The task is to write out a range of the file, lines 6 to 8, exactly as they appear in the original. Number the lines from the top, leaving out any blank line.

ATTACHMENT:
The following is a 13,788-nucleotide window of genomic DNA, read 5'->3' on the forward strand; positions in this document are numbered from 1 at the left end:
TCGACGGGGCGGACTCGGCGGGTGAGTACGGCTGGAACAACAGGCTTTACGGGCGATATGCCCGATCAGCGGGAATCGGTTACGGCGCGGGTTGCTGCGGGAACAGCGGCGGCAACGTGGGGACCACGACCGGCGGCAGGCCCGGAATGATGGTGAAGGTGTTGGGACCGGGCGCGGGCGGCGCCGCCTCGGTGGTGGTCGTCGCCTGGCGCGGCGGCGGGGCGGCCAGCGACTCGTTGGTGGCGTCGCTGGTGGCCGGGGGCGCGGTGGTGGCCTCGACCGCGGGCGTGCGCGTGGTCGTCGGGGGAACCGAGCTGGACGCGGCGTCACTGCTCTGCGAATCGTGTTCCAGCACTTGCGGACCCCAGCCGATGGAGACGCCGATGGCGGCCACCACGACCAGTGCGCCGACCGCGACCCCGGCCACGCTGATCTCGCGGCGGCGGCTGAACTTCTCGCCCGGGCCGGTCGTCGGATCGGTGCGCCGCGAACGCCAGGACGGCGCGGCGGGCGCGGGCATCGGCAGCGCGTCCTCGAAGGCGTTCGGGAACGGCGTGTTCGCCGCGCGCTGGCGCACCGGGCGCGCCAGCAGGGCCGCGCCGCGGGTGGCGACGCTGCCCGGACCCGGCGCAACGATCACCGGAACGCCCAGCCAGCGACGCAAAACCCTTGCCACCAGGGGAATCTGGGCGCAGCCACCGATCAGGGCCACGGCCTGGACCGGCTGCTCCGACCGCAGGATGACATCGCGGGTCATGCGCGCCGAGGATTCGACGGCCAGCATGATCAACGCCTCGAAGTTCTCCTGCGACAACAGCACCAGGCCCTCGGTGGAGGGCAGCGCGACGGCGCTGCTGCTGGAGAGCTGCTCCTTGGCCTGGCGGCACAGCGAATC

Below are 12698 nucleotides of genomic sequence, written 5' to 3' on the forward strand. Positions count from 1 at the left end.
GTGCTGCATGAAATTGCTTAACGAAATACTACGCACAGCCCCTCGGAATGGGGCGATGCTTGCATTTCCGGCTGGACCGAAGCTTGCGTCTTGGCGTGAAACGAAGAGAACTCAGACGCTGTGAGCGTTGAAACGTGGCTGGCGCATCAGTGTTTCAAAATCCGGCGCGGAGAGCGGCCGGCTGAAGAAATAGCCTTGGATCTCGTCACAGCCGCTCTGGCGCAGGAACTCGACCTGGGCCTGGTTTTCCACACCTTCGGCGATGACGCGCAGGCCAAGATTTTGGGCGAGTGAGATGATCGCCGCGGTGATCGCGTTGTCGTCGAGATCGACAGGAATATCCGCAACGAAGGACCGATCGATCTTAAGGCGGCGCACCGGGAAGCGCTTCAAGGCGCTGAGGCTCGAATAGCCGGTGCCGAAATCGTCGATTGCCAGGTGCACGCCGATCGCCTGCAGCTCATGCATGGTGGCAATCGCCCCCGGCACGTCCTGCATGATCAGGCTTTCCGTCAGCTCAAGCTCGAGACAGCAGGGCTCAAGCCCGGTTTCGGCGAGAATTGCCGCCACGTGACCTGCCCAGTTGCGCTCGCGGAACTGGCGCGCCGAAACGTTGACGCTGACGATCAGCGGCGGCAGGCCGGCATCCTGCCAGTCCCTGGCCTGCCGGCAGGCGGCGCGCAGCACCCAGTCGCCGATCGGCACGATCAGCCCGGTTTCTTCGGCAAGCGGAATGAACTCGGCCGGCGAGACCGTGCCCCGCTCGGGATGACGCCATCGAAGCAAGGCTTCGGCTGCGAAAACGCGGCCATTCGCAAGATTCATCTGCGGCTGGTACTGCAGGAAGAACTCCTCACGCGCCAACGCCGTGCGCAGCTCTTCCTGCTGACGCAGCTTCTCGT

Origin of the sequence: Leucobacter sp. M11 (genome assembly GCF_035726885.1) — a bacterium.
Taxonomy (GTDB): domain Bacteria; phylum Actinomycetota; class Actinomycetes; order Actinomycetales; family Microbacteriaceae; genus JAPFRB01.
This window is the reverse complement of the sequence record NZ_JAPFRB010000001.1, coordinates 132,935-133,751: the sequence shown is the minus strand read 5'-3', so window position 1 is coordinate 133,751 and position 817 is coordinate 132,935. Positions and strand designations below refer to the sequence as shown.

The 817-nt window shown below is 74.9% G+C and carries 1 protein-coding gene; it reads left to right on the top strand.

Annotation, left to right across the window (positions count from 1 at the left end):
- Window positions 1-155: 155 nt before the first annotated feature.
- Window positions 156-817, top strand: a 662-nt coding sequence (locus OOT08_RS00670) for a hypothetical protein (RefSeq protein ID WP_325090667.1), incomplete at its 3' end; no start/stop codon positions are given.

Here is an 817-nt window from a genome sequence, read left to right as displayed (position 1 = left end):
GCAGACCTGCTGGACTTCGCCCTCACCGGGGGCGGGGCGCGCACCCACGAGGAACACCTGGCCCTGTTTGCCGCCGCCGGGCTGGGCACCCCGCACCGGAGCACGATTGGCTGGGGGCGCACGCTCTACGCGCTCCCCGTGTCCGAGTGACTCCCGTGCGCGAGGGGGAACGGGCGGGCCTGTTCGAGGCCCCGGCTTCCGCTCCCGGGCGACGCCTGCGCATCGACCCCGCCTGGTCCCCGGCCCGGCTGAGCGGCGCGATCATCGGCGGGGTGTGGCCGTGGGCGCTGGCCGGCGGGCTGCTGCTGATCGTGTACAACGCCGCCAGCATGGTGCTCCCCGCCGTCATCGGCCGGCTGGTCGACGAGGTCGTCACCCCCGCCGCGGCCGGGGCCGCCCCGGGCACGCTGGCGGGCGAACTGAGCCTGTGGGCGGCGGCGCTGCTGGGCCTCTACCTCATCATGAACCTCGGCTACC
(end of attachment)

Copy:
Taxonomy (GTDB): domain Bacteria; phylum Actinomycetota; class Actinomycetes; order Actinomycetales; family Microbacteriaceae; genus JAPFRB01.
This window is the reverse complement of the sequence record NZ_JAPFRB010000001.1, coordinates 132,935-133,751: the sequence shown is the minus strand read 5'-3', so window position 1 is coordinate 133,751 and position 817 is coordinate 132,935. Positions and strand designations below refer to the sequence as shown.

The 817-nt window shown below is 74.9% G+C and carries 1 protein-coding gene; it reads left to right on the top strand.